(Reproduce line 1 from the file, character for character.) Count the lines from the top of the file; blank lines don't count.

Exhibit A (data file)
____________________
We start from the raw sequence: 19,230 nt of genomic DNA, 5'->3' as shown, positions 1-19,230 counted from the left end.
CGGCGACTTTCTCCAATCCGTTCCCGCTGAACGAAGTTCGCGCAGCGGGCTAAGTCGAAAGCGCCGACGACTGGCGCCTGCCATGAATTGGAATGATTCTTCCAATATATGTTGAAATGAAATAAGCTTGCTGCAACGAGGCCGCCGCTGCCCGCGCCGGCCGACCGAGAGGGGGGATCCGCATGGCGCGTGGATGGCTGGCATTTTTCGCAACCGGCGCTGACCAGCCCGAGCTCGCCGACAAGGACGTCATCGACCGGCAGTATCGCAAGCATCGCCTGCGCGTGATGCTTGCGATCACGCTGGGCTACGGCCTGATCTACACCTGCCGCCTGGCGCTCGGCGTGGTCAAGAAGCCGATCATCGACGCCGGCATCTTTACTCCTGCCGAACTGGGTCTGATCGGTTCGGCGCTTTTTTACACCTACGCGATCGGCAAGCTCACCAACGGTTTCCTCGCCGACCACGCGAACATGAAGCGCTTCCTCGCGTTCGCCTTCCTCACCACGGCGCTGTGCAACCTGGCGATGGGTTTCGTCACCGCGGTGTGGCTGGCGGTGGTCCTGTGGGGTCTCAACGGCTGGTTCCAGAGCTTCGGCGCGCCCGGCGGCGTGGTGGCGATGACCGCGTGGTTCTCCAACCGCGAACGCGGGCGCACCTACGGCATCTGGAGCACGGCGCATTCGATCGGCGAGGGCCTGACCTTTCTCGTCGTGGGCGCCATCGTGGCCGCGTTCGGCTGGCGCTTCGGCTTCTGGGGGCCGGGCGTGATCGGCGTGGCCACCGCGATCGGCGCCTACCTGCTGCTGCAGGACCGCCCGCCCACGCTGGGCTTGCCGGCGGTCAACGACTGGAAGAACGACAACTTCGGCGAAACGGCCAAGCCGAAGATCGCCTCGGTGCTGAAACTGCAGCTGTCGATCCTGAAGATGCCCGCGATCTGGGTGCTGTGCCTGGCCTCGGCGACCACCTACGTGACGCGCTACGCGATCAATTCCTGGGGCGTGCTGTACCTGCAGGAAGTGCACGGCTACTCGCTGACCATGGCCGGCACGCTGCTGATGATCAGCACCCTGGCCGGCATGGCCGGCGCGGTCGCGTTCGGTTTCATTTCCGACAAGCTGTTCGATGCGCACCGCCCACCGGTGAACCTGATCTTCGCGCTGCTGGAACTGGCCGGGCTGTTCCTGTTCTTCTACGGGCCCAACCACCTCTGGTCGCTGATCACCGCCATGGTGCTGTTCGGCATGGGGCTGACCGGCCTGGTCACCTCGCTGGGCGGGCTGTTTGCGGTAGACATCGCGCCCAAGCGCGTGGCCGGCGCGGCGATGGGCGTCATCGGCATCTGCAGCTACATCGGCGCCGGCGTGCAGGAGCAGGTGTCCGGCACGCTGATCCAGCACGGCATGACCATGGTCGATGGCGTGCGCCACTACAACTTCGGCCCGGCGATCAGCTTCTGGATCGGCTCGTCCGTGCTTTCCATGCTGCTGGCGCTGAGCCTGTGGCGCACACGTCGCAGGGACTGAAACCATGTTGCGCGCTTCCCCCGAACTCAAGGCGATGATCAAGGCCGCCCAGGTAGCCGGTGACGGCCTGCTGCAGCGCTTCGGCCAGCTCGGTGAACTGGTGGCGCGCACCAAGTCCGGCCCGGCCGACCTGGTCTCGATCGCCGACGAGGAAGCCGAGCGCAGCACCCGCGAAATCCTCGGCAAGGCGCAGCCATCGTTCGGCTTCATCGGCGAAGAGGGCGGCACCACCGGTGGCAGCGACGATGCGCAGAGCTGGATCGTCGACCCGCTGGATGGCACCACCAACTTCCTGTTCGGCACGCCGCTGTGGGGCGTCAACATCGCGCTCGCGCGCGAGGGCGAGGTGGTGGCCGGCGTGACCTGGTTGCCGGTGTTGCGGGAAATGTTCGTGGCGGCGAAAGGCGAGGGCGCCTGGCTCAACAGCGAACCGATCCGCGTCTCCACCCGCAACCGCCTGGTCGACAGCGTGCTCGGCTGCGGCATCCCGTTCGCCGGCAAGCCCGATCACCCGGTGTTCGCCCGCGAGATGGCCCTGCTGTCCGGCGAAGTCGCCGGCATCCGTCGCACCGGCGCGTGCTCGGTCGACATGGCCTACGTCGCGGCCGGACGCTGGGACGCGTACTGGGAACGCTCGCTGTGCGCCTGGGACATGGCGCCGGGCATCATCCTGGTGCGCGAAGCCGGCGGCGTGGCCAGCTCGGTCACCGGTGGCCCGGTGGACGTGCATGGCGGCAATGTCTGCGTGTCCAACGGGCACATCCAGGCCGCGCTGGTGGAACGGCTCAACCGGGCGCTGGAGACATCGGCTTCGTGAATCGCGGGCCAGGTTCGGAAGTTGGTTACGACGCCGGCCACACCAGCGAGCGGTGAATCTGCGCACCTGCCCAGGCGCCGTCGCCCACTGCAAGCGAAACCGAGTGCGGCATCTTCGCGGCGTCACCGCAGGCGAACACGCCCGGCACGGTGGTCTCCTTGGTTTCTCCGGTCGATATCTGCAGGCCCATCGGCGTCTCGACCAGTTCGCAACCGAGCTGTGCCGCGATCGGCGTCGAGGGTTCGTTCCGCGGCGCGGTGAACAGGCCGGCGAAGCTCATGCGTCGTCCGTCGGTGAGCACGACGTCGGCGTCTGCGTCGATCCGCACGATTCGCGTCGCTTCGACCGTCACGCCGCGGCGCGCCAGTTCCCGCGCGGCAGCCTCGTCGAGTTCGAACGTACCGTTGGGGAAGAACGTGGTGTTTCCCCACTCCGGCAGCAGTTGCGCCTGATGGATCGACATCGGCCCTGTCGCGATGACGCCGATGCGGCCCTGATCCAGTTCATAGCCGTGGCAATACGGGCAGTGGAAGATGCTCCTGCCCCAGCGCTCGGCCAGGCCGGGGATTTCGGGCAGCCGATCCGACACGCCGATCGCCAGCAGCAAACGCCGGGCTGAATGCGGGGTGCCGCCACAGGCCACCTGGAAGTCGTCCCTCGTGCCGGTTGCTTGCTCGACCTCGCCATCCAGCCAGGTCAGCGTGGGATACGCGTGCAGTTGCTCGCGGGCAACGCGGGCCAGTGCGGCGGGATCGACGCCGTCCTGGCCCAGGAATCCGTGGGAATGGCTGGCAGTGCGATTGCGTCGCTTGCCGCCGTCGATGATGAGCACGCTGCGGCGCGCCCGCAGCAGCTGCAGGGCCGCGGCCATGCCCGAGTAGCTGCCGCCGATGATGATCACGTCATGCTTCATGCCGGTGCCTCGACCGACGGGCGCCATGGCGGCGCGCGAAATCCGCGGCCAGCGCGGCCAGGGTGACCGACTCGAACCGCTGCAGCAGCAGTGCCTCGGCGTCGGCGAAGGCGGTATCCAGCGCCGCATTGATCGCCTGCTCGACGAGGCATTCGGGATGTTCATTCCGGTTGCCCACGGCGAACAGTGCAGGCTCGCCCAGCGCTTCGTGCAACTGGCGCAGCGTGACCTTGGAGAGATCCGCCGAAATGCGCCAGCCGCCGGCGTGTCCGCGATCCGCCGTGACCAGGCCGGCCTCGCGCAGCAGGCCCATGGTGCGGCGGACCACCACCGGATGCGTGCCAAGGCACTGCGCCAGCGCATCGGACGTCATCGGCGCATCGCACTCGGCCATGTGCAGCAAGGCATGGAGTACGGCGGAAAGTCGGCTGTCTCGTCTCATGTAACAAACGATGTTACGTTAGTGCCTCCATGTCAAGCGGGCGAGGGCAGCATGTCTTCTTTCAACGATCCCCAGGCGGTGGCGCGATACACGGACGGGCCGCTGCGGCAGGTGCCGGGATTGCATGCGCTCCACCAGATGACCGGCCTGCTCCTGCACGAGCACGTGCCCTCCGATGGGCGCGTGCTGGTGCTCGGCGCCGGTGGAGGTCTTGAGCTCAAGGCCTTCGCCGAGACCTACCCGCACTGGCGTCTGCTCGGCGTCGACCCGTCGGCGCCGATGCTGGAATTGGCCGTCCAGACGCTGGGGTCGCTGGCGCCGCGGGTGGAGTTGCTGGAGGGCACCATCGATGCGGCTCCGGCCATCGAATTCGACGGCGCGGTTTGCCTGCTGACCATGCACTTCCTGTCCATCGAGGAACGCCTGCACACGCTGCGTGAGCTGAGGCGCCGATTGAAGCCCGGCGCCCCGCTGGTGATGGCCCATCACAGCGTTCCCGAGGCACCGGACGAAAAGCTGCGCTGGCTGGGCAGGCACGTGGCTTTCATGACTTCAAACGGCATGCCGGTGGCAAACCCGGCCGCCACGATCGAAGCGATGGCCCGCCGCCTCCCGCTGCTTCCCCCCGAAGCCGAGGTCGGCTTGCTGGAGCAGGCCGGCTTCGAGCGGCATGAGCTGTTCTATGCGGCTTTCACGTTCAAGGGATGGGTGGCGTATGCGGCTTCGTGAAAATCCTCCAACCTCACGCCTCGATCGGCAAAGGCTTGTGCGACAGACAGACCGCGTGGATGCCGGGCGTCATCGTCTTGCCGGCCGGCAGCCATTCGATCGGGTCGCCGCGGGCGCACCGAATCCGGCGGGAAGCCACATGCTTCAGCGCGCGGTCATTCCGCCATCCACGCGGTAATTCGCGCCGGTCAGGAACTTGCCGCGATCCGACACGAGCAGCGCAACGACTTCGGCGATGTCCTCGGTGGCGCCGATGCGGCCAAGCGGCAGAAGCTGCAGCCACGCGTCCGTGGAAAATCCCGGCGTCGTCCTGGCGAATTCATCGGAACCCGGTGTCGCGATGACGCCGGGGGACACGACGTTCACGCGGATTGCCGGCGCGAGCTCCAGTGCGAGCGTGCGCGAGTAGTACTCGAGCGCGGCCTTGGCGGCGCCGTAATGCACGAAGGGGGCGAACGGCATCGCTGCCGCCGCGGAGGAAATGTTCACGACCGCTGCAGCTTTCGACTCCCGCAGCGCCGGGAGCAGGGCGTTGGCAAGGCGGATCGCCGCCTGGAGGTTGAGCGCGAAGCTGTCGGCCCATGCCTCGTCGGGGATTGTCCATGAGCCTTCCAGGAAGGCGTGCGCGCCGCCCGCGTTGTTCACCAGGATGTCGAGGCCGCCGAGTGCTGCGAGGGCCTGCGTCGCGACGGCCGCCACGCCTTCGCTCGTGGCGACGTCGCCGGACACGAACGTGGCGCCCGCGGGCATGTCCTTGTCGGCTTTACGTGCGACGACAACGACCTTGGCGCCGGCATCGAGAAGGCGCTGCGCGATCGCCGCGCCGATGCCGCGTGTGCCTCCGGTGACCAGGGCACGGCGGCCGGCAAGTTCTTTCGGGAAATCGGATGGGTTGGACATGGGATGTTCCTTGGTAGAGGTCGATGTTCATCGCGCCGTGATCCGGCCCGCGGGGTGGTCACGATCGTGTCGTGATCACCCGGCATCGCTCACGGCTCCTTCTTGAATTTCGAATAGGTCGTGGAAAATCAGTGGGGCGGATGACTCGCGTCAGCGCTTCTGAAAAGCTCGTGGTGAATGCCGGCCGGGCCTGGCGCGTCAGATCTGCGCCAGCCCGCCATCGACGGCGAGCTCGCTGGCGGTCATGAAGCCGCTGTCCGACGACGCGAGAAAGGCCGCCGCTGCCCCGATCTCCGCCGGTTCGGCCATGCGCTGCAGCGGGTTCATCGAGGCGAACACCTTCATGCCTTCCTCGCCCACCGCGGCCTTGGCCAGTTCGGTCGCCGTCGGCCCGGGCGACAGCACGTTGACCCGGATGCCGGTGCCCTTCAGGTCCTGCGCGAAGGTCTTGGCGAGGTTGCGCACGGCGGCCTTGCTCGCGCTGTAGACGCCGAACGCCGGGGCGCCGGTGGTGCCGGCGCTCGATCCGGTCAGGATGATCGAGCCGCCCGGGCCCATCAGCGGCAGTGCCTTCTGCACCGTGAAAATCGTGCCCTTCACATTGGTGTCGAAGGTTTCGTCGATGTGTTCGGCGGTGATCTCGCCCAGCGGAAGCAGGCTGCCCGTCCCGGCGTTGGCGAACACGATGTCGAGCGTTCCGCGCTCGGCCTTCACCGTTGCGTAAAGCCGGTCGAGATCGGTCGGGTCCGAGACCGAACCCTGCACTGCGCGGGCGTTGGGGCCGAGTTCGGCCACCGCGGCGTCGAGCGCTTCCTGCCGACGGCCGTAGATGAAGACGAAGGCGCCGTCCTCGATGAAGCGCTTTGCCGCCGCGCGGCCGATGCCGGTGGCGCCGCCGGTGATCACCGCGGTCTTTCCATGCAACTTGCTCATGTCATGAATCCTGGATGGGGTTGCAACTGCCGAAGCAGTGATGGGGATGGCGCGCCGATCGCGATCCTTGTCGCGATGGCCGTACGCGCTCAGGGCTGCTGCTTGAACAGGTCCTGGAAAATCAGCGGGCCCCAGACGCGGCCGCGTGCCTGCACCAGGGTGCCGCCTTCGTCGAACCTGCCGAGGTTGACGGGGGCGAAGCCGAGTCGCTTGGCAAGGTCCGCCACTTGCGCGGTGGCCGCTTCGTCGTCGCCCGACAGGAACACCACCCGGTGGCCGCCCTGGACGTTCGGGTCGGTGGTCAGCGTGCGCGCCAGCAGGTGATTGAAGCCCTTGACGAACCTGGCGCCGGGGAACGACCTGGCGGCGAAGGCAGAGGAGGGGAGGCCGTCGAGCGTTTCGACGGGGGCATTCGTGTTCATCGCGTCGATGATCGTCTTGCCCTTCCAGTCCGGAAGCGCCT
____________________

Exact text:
We start from the raw sequence: 19,230 nt of genomic DNA, 5'->3' as shown, positions 1-19,230 counted from the left end.